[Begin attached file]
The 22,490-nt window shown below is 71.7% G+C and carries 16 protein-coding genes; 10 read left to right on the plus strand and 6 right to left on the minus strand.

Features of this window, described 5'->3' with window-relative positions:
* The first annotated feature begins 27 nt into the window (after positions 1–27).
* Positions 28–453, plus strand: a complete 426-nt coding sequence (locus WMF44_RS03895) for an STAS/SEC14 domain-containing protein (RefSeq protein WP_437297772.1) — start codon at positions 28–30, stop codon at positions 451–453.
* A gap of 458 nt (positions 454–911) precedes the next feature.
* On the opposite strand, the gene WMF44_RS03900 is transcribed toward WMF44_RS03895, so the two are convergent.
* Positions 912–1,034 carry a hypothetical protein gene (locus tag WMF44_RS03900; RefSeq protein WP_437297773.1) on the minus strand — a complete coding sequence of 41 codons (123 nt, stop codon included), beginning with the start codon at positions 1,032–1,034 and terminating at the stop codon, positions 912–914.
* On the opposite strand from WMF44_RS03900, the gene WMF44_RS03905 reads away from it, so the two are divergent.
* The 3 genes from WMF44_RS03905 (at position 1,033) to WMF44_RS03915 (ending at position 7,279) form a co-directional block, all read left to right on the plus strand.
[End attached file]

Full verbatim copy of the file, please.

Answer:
The 22,490-nt window shown below is 71.7% G+C and carries 16 protein-coding genes; 10 read left to right on the plus strand and 6 right to left on the minus strand.

Features of this window, described 5'->3' with window-relative positions:
* The first annotated feature begins 27 nt into the window (after positions 1–27).
* Positions 28–453, plus strand: a complete 426-nt coding sequence (locus WMF44_RS03895) for an STAS/SEC14 domain-containing protein (RefSeq protein WP_437297772.1) — start codon at positions 28–30, stop codon at positions 451–453.
* A gap of 458 nt (positions 454–911) precedes the next feature.
* On the opposite strand, the gene WMF44_RS03900 is transcribed toward WMF44_RS03895, so the two are convergent.
* Positions 912–1,034 carry a hypothetical protein gene (locus tag WMF44_RS03900; RefSeq protein WP_437297773.1) on the minus strand — a complete coding sequence of 41 codons (123 nt, stop codon included), beginning with the start codon at positions 1,032–1,034 and terminating at the stop codon, positions 912–914.
* On the opposite strand from WMF44_RS03900, the gene WMF44_RS03905 reads away from it, so the two are divergent.
* The 3 genes from WMF44_RS03905 (at position 1,033) to WMF44_RS03915 (ending at position 7,279) form a co-directional block, all read left to right on the plus strand.